- There is a law in place to order the importers of unfit food to remove it from the island. This is so that food which may have been rejected by another country, and port, may not be sent on to Jersey. The law provides for the food to be kept for checking by the authorities for ten days before a decision needs to be taken.
- If you intend to complain to the Department, then it is important that the complaint is made as soon as possible.
- It is not an offence to sell food which is beyond its Best Before date, however, the food must be in all ways fit to eat. The shopkeeper has to decide at which point the food becomes unfit, should they decide incorrectly they will be committing an offence. For this reason, many shopkeepers will stick by the dates on food.
- It is an offence to sell food beyond its Use By date and examples should be left in the shop and reported to Environmental Health
- Some shops have a 'bargain basket' of dented tins etc. It is a case of 'buyer beware', however, the law does state that the food must be fit to eat and the seller risks prosecution if this is not the case.
- Food Condemnation Certificates - a charge is made per certificate. The Department might be asked to give a certificate for a quantity of food which is not fit for humans to eat or unsuitable due to its condition ie defrosted frozen products. The certificate would allow the person concerned to claim from the supplier or from an insurance company for the food which has had to be destroyed. This is usually available only to a business.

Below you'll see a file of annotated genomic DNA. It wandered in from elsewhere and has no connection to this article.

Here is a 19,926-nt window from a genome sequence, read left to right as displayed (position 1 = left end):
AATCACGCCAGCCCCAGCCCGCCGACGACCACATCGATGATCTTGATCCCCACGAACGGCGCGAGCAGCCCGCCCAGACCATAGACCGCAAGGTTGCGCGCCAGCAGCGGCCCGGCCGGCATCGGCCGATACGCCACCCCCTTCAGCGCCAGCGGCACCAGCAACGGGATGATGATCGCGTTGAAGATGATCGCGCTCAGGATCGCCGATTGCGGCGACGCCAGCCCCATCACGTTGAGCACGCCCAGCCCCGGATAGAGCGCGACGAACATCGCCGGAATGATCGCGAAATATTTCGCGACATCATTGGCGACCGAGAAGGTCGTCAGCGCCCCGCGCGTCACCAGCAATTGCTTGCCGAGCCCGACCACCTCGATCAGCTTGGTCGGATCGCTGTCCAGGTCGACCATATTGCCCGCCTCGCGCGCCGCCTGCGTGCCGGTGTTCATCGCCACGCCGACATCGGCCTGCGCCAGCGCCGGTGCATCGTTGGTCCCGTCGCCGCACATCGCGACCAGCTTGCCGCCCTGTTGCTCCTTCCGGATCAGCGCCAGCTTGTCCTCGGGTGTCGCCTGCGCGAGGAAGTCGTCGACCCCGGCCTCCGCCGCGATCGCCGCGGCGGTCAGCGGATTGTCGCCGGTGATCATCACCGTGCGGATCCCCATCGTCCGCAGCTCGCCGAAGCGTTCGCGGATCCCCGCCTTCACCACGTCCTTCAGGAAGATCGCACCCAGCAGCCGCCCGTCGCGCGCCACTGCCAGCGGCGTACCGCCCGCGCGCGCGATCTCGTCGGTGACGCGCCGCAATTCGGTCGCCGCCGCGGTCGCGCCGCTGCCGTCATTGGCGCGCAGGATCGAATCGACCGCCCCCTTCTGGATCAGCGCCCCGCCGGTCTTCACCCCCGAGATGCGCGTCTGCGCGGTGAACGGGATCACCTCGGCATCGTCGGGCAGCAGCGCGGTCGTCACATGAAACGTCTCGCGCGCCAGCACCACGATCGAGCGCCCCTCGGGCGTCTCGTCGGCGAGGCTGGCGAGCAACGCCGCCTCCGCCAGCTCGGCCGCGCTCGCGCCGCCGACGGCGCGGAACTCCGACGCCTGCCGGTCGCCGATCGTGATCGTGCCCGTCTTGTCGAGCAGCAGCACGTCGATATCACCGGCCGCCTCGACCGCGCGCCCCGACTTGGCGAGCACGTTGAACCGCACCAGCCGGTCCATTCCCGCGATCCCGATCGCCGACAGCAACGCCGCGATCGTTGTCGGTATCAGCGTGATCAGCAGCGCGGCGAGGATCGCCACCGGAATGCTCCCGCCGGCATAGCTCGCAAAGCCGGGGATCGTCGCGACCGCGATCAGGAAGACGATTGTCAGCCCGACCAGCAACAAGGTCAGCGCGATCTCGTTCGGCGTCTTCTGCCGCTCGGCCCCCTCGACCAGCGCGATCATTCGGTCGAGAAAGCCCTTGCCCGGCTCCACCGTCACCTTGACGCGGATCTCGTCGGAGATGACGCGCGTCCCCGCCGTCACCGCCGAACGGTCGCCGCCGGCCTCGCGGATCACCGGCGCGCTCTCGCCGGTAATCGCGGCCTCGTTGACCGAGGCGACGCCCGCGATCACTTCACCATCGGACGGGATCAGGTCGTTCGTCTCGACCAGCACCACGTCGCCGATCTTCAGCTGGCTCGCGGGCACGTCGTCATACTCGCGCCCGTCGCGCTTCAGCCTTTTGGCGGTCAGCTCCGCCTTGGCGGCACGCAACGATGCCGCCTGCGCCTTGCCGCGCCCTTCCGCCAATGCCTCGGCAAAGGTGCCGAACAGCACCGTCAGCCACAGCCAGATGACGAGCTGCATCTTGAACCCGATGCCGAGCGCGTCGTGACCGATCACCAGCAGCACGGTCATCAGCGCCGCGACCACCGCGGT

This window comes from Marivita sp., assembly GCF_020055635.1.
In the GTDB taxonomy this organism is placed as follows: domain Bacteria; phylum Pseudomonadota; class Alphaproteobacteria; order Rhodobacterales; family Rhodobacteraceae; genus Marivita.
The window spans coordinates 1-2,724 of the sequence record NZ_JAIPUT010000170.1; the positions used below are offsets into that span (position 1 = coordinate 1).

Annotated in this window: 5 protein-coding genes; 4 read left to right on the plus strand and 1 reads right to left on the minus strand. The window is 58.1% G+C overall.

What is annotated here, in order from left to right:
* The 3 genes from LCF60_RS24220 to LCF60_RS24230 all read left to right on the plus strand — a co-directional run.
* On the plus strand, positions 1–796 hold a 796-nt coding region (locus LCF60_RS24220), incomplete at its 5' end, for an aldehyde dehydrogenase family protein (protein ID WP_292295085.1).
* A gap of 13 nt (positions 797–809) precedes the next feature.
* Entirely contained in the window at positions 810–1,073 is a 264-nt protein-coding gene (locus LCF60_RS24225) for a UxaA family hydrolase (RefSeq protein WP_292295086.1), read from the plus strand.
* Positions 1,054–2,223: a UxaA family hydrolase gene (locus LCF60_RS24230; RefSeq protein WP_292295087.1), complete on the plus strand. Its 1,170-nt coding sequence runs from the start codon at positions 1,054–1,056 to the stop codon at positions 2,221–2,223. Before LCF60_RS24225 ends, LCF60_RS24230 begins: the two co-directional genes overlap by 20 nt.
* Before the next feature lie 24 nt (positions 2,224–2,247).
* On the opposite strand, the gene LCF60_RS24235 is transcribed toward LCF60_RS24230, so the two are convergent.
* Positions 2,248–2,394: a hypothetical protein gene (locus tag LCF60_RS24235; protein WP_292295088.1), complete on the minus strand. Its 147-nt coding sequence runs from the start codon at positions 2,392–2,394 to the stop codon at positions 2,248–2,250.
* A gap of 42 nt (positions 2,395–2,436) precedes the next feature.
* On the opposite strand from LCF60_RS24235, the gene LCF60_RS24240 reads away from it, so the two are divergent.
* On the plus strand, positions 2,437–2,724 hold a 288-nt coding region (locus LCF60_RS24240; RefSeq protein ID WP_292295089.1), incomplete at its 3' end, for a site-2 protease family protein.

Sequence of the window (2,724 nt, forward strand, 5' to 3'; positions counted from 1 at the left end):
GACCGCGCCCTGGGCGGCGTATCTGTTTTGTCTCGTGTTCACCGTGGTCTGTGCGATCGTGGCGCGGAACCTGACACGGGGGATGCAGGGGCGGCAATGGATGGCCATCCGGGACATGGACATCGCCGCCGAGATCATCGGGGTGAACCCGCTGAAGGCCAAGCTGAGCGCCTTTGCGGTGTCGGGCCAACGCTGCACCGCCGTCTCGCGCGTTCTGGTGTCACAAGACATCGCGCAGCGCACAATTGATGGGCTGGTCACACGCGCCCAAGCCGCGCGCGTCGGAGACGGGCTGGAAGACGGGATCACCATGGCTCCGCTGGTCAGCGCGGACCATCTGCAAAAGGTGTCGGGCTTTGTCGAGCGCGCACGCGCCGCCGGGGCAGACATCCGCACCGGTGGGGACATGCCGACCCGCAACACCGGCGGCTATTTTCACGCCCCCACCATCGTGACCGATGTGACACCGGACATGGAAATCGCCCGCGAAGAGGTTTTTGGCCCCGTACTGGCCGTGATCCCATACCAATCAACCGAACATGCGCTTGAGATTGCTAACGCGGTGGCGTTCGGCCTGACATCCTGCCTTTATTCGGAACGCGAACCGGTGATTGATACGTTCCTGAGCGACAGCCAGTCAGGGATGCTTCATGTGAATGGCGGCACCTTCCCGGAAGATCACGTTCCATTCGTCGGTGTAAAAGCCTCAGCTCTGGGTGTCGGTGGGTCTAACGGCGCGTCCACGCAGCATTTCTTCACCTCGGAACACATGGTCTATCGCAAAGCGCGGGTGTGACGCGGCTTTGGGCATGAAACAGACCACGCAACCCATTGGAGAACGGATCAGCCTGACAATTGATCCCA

- Symptoms for food poisoning may be caused by something other than food poisoning. There is an incubation period for food poisoning, it usually is NOT the last place or the last meal that you ate that has actually caused the problem. It is recommended that if you are taken ill with food poisoning you should contact your GP and arrange to give a stool sample, the department will receive the report if it is confirmed as food poisoning and may carry out an investigation with you over the phone.
- All gastro intestinal diseases reported to the Department are investigated. There will be certain situations where employees will not be allowed to work (or pupils attend school)
If you think your water is polluted, for instance if it is discoloured or smelling please do not drink it and contact the States Official Analyst to have your water tested. Borehole and well water testing boreholes and, especially, wells are subject to possible pollution from pesticides, harmful bacteria and microscopic parasites such as Cryptosporidia and Giardia and they may also be high in nitrates. It is important to realise that water testing is also only a snapshot in time (eg 1 sample in 1 year) and does not guarantee a year round safe supply without treatment.